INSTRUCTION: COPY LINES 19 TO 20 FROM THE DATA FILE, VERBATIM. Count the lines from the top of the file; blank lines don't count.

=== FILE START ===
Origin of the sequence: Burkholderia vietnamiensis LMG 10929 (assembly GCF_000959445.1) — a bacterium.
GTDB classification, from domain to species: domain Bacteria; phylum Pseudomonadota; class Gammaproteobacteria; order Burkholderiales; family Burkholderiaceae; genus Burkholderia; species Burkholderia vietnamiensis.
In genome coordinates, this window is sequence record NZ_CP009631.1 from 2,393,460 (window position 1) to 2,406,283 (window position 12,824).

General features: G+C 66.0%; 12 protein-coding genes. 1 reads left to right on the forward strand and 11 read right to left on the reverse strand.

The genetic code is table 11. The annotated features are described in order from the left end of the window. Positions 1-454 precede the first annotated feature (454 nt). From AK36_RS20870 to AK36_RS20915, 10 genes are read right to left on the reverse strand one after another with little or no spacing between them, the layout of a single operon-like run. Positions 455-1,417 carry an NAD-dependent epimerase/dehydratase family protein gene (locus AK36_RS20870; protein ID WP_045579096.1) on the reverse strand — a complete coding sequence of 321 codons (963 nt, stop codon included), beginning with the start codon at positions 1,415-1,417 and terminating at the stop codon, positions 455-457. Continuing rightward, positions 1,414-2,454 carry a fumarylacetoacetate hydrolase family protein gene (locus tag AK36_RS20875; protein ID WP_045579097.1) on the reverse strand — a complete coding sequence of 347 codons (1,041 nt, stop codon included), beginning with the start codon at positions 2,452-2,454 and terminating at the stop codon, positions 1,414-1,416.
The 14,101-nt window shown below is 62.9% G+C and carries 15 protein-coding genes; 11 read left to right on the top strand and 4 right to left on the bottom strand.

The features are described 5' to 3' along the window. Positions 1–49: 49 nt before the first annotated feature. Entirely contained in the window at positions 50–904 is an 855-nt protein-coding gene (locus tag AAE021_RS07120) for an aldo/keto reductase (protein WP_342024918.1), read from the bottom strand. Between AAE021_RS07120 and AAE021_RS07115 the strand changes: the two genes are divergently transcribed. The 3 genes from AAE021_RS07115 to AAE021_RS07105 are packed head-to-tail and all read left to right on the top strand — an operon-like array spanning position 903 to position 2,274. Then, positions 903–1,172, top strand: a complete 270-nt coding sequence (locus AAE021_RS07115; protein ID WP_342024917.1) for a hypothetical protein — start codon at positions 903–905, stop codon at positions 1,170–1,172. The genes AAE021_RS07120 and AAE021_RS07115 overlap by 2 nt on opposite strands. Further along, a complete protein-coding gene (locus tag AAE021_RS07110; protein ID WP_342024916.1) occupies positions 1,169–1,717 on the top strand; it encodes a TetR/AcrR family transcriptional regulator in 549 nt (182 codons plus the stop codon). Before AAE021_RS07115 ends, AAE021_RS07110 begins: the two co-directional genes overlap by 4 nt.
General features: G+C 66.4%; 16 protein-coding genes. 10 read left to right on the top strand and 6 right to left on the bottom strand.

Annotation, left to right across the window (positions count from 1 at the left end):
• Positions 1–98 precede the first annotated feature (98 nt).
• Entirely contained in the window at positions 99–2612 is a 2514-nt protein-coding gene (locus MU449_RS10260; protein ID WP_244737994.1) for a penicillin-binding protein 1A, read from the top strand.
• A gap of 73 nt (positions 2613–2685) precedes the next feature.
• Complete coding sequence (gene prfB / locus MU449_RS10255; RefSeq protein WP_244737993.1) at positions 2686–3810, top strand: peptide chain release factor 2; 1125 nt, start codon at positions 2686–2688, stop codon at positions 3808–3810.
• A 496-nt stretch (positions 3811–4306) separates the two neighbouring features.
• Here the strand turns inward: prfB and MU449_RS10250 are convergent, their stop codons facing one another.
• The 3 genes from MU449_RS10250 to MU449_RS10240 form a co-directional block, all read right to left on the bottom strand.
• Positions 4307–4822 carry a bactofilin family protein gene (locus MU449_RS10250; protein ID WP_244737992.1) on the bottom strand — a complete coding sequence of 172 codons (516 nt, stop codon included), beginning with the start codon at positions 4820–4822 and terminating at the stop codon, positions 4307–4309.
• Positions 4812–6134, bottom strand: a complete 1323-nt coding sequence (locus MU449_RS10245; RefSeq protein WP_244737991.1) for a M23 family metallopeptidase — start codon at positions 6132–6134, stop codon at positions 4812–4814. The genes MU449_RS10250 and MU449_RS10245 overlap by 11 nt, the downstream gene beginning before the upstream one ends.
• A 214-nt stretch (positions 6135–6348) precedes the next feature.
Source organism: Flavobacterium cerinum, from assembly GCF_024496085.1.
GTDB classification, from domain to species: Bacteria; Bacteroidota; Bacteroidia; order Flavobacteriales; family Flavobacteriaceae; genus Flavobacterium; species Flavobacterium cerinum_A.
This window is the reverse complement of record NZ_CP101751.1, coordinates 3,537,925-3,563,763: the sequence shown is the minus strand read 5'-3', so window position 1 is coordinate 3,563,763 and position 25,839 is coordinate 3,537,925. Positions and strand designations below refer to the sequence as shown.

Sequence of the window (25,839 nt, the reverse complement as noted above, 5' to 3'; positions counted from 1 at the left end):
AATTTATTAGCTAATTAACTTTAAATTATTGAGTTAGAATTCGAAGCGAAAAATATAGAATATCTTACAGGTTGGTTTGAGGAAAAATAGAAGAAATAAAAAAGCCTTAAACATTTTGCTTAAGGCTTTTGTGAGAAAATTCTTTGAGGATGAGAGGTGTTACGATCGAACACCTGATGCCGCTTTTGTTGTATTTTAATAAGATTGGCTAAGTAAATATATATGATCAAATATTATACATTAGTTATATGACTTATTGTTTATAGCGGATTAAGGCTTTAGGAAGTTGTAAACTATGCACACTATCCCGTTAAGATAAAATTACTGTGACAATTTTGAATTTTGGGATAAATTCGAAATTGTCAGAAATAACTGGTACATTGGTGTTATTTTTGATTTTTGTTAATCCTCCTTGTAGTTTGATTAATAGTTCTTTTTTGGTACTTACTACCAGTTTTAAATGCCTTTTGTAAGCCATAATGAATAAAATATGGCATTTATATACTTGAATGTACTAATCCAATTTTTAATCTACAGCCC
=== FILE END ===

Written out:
• A 214-nt stretch (positions 6135–6348) precedes the next feature.
Source organism: Flavobacterium cerinum, from assembly GCF_024496085.1.